Heidi, and one of the things we see today is no Republicans who are still members of the party, there's one who left the party over this, as mentioned earlier, an independent, Mr. Amash, but no current members of the House Republican Caucus crossing over. By contrast, while Democrats, you could say in a different era, although also a divided one, widely and strongly obtained to the nature of the attacks and investigation of President Clinton and their view of whether those were impeachable offences however objectionable the conduct was, 31 Democrats backed at least, the actual initial probe. What does it tell you that even as these facts amount, and the public moves, the House Republican Caucus, according to Mr. Amash, to use his word, is living in its own bubble for now? 

HEIDI PRZYBYLA: I can tell you, Ari, based on my reporting which includes meeting with a number of these moderate Republicans that they are deeply troubled by the president's behavior. But they view this vote today as largely a procedural vote, and that many of their objections, just like the leadership has been voicing, have been along the process lines. So, to Garrett's point about his very good reporting, many of these Republicans felt like if they are going to dissent, this is not the vote they are going to dissent on, so I think  we really need to keep that in mind as we look at the vote totals and that this is not comparable to previous initial votes on impeachment in that sense.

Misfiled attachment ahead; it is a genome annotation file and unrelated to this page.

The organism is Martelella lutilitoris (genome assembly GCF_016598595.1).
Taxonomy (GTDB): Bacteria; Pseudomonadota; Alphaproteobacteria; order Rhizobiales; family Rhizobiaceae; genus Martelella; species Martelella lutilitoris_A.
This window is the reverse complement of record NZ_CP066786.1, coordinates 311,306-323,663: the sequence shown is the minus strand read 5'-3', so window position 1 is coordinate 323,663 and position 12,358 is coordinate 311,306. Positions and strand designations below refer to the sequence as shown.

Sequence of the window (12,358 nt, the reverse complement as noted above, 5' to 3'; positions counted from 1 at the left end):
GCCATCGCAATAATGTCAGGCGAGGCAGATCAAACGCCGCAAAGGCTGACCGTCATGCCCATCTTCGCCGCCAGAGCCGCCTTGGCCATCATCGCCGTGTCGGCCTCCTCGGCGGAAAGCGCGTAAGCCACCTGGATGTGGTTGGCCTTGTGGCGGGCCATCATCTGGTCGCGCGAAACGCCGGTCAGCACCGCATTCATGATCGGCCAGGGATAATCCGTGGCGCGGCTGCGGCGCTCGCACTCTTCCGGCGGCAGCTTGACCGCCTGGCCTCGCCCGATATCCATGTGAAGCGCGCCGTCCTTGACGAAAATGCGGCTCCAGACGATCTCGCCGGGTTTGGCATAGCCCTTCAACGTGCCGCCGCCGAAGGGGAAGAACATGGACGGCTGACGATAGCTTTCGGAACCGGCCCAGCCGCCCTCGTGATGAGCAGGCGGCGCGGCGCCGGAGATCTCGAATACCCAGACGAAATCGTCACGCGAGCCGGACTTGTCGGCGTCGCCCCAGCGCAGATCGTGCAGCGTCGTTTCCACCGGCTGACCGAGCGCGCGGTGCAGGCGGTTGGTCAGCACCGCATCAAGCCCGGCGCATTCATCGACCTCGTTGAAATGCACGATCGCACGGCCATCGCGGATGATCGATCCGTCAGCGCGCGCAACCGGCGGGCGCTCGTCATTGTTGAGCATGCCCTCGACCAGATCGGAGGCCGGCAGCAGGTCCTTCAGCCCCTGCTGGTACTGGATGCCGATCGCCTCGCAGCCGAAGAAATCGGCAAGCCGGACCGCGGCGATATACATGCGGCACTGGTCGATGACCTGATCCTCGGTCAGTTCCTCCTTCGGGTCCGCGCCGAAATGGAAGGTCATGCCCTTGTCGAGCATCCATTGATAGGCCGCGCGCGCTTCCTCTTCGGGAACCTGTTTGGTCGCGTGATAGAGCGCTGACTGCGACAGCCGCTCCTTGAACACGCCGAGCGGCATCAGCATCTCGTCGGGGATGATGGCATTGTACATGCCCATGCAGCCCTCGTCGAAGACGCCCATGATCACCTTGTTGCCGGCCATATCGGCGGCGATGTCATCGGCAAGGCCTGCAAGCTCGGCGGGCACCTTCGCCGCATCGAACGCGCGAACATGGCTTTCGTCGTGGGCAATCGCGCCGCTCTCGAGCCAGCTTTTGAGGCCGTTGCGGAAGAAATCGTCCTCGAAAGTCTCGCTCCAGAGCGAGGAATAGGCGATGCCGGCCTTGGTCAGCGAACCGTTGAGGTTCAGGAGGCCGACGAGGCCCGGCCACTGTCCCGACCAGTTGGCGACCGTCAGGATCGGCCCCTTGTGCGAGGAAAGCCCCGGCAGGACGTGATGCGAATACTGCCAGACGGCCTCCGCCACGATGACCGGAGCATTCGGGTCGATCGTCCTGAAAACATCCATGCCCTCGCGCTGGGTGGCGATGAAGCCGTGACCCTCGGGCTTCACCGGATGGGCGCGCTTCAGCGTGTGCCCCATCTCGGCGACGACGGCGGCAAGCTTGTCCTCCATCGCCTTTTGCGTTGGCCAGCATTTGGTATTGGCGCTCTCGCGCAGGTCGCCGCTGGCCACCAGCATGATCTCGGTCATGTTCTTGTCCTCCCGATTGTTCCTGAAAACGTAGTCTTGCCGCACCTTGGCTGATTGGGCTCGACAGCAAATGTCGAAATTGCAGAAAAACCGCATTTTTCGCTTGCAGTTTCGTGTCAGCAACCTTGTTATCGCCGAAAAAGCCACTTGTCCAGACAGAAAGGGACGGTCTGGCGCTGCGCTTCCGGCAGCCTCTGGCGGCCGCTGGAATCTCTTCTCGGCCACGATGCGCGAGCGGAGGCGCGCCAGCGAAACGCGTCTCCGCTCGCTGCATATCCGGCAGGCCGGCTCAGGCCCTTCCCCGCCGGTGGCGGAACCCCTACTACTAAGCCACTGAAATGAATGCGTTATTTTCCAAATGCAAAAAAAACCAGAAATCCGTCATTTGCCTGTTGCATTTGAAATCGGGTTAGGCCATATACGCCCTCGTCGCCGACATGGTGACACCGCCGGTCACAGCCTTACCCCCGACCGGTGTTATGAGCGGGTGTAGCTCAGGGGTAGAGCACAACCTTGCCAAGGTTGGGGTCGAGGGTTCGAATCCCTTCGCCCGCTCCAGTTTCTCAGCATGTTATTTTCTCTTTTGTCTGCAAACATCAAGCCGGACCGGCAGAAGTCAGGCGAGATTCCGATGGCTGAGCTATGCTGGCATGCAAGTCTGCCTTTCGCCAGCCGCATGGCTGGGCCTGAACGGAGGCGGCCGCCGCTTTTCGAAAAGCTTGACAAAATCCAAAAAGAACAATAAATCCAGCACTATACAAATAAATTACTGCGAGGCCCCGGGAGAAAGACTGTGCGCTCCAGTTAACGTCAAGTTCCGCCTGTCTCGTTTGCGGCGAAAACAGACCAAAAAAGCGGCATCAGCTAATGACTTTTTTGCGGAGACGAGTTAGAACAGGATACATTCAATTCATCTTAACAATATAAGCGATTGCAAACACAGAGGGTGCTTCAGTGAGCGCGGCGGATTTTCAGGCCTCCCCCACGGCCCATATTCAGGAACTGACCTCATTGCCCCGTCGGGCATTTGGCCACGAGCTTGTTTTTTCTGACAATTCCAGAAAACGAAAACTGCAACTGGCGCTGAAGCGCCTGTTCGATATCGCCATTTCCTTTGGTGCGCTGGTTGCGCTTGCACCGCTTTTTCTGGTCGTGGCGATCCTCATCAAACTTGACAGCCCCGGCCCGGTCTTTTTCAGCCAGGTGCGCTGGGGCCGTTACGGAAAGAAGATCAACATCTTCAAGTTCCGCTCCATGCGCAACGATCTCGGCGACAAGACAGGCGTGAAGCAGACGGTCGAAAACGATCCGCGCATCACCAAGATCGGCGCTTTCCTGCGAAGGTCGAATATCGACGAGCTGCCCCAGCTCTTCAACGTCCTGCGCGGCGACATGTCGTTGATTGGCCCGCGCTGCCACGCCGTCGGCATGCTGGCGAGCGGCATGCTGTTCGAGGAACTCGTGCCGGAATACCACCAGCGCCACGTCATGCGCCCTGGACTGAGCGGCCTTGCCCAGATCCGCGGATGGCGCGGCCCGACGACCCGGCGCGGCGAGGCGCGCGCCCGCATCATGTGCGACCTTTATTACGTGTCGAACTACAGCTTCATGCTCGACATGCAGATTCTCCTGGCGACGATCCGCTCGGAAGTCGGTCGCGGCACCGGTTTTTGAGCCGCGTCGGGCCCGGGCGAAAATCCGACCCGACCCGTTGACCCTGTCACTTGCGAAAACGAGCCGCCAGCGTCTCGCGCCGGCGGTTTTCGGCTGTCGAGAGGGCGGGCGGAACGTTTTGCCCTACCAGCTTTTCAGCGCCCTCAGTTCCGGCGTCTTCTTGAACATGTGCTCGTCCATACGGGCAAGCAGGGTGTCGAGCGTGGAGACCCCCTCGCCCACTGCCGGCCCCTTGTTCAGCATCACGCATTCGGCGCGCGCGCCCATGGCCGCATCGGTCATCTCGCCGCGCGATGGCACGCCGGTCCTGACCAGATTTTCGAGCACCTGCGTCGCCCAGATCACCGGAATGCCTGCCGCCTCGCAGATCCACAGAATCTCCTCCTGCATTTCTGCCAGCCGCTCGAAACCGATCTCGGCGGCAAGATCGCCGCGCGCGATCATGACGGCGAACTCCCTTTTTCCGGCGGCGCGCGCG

I also want to correct for the record, Ari, sense this is a moment for history, and fact check some of the things that leader McCarthy said about this being un-democratic, because this vote hasn’t taken place until 37 days into the process. Do you know why that is? Number one, this vote is not required under the Constitution. There's nothing in the Constitution that says that they needed to hold this vote. And also, the part about this being closed, behind closed doors, it is the Republicans themselves who allowed this to happen, because the Republicans changed the rules in the last Congress, in the 116th Congress, to allow the Democrats to go ahead and issue all of these unilateral subpoenas. They didn't have to hold a vote because they already had all the subpoena authority. 

Now they did have the hold the vote because they had to set out the rules of the road. They had to change that 45-minute questioning rule, for example. And so that is why you're seeing this vote today. And just one last note, it was Trey Gowdy himself, the head of the Oversight Committee, who said for the initial phase the only way to actually get truth is to do it behind closed doors when you're in the fact-finding part of the investigation. 

 

 
NB Daily Events Trump Impeachment MSNBC Video Ari Melber Heidi Przybyla Donald Trump